detrimental

adjective
det·​ri·​men·​tal | \ˌde-trə-ˈmen-tᵊl \

Definition of detrimental 

(Entry 1 of 2)

: obviously harmful : damaging the detrimental effects of pollution

detrimental

noun
det·​ri·​men·​tal | \ˌde-trə-ˈmen-tᵊl \

Definition of detrimental (Entry 2 of 2)

: an undesirable or harmful person or thing

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Other Words from detrimental

Adjective

detrimentally \ -​tᵊl-​ē \ adverb

Choose the Right Synonym for detrimental

Adjective

pernicious, baneful, noxious, deleterious, detrimental mean exceedingly harmful. pernicious implies irreparable harm done through evil or insidious corrupting or undermining. the claim that pornography has a pernicious effect on society baneful implies injury through poisoning or destroying. the baneful notion that discipline destroys creativity noxious applies to what is both offensive and injurious to the health of a body or mind. noxious chemical fumes deleterious applies to what has an often unsuspected harmful effect. a diet found to have deleterious effects detrimental implies obvious harmfulness to something specified. the detrimental effects of excessive drinking

Examples of detrimental in a Sentence

Adjective

In context, the word "corruption" summarized the opinion (set forth in some of the books mentioned in the review) that, as a general matter, the growing financial dependence of the medical profession on the pharmaceutical industry is profoundly detrimental to sound public, medical, and scientific policy. New York Review of Books, 12 Feb. 2009 Healthy people can harbor Klebsiella to no detrimental effect; those with debilitating conditions, like liver disease or severe diabetes, or those recovering from major surgery, are most likely to fall ill. — Jerome Groopman, New Yorker, 11 & 18 Aug. 2008 Unfortunately, tourism, along with dynamite fishing and poaching, has proved detrimental to the park's coral reefs, mangrove complexes, coastal wetlands and marine species. Nature Conservancy Landmarks, Fall 2003 there were serious concerns that the factory's waste was detrimental to the local environment
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Recent Examples on the Web: Adjective

Jason Kint, chief executive of Digital Content Next, a trade organization that represents online publishers, said Facebook’s measurement practices have been detrimental to the digital advertising marketplace. Suzanne Vranica, WSJ, "Advertisers Allege Facebook Failed to Disclose Key Metric Error for More Than a Year," 16 Oct. 2018 To my mind, this person said that Trump is detrimental to the United States. Fox News, "President Trump attacks New York Times for anonymous op-ed," 7 Sep. 2018 Research has shown Instagram and other social media can be detrimental to our mental health for exactly these reasons. Brittney Mcnamara, Teen Vogue, "Iskra Lawrence Side By Side Instagram Post Shows Effects of Photo Editing," 17 Aug. 2018 The Fire District responded with the Marine 24, a high-powered fire boat added to the force last year, which was able to extinguish the barge blaze in six minutes and avoid catastrophic damage or further detrimental impact to the lake. Julia Sclafani, sacbee, "'Lights on the Lake': Barge catches fire after Tahoe fireworks spectacular," 5 July 2018 Thankfully Rose was safely reunited with her family, but her abduction had a very serious and lasting detrimental impact. Paul Rodger, Fox News, "Mom suing Thomas Cook after daughter allegedly 'abducted' during vacation: 'Most traumatic experience of my life'," 27 June 2018 Not only are the poisons detrimental to the ecosystem, but also to pets and children. Caroline Blackmon, Detroit Free Press, "5 ways to rid your home and yard of rats without using poison," 1 June 2018 The impacts of climate change are largely detrimental for spiders, driving many of the world’s cave spiders toward extinction. Jason Daley, Smithsonian, "The World’s Oldest Known Spider Has Died at Age 43," 1 May 2018 Lawrence has been a solid role model for Charlton in their short time together, however, it could be viewed as somewhat detrimental to his growth. Drew Davison, star-telegram, "'Stronger, faster' Taco Charlton definitely expects more sacks in Year 2," 1 June 2018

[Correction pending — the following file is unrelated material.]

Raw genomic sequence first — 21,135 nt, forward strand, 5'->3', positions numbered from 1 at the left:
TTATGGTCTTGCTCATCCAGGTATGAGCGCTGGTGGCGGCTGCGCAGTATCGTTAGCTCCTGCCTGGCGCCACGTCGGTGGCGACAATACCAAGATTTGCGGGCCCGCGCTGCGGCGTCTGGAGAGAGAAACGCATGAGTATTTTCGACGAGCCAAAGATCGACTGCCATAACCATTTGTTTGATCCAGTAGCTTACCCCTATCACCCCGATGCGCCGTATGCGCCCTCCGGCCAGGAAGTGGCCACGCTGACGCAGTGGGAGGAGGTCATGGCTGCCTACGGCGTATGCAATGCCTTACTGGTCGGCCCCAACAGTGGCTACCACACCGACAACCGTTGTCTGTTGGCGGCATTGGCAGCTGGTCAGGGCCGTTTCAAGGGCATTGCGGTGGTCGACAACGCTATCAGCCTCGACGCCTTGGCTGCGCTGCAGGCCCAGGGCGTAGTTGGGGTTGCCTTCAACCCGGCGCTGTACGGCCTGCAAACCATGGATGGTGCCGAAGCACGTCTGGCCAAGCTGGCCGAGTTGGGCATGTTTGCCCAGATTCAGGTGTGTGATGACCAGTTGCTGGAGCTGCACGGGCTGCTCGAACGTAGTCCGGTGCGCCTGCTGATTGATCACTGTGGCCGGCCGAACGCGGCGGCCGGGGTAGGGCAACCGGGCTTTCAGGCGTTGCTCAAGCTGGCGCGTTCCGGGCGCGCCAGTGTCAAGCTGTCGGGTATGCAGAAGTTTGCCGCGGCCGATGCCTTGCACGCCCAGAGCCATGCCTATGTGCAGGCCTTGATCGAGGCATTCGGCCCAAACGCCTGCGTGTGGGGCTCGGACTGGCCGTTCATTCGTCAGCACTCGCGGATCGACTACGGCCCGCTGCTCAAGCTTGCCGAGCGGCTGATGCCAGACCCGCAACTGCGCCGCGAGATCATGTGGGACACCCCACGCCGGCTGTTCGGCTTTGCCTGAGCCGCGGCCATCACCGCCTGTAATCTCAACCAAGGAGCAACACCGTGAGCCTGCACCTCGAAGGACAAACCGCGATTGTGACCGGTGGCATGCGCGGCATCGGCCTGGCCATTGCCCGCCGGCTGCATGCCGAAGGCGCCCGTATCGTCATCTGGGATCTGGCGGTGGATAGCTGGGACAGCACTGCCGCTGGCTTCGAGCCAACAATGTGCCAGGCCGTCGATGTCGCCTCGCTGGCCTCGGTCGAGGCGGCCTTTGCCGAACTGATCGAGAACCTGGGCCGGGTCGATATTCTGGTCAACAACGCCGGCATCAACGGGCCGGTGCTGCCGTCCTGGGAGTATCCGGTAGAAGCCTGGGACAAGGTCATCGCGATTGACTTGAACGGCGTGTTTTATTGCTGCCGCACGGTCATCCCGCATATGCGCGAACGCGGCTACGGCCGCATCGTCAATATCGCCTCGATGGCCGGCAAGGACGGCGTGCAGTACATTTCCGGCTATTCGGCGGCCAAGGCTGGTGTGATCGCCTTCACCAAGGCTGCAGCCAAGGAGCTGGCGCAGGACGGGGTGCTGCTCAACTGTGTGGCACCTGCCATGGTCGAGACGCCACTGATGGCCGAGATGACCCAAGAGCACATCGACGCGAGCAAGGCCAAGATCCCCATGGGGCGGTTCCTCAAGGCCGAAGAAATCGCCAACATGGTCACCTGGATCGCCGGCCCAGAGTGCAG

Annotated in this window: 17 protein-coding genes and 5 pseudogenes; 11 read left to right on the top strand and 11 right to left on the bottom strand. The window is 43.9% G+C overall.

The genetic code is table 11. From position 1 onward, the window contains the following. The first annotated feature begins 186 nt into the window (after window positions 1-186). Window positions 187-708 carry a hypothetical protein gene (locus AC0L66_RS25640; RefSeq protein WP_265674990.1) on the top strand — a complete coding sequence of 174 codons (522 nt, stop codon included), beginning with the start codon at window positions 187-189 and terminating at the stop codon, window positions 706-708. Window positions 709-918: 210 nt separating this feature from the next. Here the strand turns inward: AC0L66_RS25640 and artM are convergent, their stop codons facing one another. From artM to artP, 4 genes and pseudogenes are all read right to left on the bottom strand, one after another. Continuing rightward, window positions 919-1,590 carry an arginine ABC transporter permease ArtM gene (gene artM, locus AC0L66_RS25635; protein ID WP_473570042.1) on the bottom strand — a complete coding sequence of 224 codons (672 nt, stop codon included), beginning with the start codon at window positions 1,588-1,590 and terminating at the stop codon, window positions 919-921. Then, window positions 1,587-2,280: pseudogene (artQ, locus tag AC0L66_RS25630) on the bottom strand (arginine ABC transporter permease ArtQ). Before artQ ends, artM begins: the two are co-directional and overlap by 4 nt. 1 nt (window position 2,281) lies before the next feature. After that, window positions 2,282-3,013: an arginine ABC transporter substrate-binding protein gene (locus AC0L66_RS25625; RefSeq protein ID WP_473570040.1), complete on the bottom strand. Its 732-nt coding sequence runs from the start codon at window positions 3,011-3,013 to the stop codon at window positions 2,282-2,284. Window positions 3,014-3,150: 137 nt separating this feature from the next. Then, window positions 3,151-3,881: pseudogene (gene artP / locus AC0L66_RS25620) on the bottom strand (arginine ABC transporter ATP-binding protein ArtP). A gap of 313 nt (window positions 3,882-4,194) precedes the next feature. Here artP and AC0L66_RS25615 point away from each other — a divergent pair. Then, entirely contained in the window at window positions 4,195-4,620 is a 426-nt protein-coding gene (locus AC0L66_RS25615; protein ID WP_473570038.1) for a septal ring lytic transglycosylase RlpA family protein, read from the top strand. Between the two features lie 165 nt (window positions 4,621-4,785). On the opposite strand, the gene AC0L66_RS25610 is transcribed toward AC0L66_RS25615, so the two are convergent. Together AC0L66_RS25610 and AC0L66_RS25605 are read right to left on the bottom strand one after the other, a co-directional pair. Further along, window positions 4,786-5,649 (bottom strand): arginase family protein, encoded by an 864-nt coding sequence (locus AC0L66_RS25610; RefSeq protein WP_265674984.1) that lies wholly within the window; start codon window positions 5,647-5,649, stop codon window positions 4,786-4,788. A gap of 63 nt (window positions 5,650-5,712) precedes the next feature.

These example sentences are selected automatically from various online news sources to reflect current usage of the word 'detrimental.' Views expressed in the examples do not represent the opinion of Merriam-Webster or its editors. Send us feedback.

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First Known Use of detrimental

Adjective

1590, in the meaning defined above

Noun

1831, in the meaning defined above

History and Etymology for detrimental

Adjective

see detriment

Noun

see detriment

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Last Updated

15 Nov 2018

Look-up Popularity

Time Traveler for detrimental

The first known use of detrimental was in 1590

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More Definitions for detrimental

detrimental

adjective

English Language Learners Definition of detrimental

: causing damage or injury

detrimental

adjective
det·​ri·​men·​tal | \ˌde-trə-ˈmen-tᵊl\

Kids Definition of detrimental

: causing damage or injury The detrimental effects of smoking are well known.

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